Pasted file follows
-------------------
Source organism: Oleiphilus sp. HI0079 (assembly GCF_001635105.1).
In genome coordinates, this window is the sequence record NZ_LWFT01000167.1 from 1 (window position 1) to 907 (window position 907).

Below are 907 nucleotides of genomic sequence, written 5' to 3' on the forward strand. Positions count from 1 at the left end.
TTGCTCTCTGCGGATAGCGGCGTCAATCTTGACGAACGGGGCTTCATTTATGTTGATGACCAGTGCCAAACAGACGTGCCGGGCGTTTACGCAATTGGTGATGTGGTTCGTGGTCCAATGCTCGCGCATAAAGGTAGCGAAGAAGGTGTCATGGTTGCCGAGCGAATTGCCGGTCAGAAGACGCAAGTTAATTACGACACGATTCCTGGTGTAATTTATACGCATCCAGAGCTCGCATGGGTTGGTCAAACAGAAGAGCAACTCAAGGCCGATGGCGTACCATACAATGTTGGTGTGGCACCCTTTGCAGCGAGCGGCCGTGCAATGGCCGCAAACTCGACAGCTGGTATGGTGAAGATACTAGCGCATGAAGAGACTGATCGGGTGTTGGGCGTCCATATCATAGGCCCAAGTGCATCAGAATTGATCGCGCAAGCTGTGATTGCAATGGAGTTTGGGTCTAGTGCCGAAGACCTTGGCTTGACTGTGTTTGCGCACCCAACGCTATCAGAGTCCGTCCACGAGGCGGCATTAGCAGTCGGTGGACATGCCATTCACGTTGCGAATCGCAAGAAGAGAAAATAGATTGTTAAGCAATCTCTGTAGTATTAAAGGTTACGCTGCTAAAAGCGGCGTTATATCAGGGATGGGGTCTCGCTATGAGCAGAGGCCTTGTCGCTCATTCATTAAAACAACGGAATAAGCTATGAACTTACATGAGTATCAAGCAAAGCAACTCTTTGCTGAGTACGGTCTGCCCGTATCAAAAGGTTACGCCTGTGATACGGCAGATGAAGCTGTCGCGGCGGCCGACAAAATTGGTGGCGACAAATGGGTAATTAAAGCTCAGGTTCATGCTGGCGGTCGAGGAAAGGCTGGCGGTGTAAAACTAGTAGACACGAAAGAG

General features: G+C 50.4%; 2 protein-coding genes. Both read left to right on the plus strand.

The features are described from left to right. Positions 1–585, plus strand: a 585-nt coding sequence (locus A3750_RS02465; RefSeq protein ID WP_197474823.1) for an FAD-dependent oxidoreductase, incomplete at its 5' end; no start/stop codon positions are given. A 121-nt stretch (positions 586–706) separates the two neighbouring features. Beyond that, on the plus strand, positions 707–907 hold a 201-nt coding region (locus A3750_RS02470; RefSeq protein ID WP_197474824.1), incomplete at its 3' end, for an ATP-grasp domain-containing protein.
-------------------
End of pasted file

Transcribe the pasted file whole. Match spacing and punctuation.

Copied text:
Source organism: Oleiphilus sp. HI0079 (assembly GCF_001635105.1).
In genome coordinates, this window is the sequence record NZ_LWFT01000167.1 from 1 (window position 1) to 907 (window position 907).

Below are 907 nucleotides of genomic sequence, written 5' to 3' on the forward strand. Positions count from 1 at the left end.
TTGCTCTCTGCGGATAGCGGCGTCAATCTTGACGAACGGGGCTTCATTTATGTTGATGACCAGTGCCAAACAGACGTGCCGGGCGTTTACGCAATTGGTGATGTGGTTCGTGGTCCAATGCTCGCGCATAAAGGTAGCGAAGAAGGTGTCATGGTTGCCGAGCGAATTGCCGGTCAGAAGACGCAAGTTAATTACGACACGATTCCTGGTGTAATTTATACGCATCCAGAGCTCGCATGGGTTGGTCAAACAGAAGAGCAACTCAAGGCCGATGGCGTACCATACAATGTTGGTGTGGCACCCTTTGCAGCGAGCGGCCGTGCAATGGCCGCAAACTCGACAGCTGGTATGGTGAAGATACTAGCGCATGAAGAGACTGATCGGGTGTTGGGCGTCCATATCATAGGCCCAAGTGCATCAGAATTGATCGCGCAAGCTGTGATTGCAATGGAGTTTGGGTCTAGTGCCGAAGACCTTGGCTTGACTGTGTTTGCGCACCCAACGCTATCAGAGTCCGTCCACGAGGCGGCATTAGCAGTCGGTGGACATGCCATTCACGTTGCGAATCGCAAGAAGAGAAAATAGATTGTTAAGCAATCTCTGTAGTATTAAAGGTTACGCTGCTAAAAGCGGCGTTATATCAGGGATGGGGTCTCGCTATGAGCAGAGGCCTTGTCGCTCATTCATTAAAACAACGGAATAAGCTATGAACTTACATGAGTATCAAGCAAAGCAACTCTTTGCTGAGTACGGTCTGCCCGTATCAAAAGGTTACGCCTGTGATACGGCAGATGAAGCTGTCGCGGCGGCCGACAAAATTGGTGGCGACAAATGGGTAATTAAAGCTCAGGTTCATGCTGGCGGTCGAGGAAAGGCTGGCGGTGTAAAACTAGTAGACACGAAAGAG

General features: G+C 50.4%; 2 protein-coding genes. Both read left to right on the plus strand.

The features are described from left to right. Positions 1–585, plus strand: a 585-nt coding sequence (locus A3750_RS02465; RefSeq protein ID WP_197474823.1) for an FAD-dependent oxidoreductase, incomplete at its 5' end; no start/stop codon positions are given. A 121-nt stretch (positions 586–706) separates the two neighbouring features. Beyond that, on the plus strand, positions 707–907 hold a 201-nt coding region (locus A3750_RS02470; RefSeq protein ID WP_197474824.1), incomplete at its 3' end, for an ATP-grasp domain-containing protein.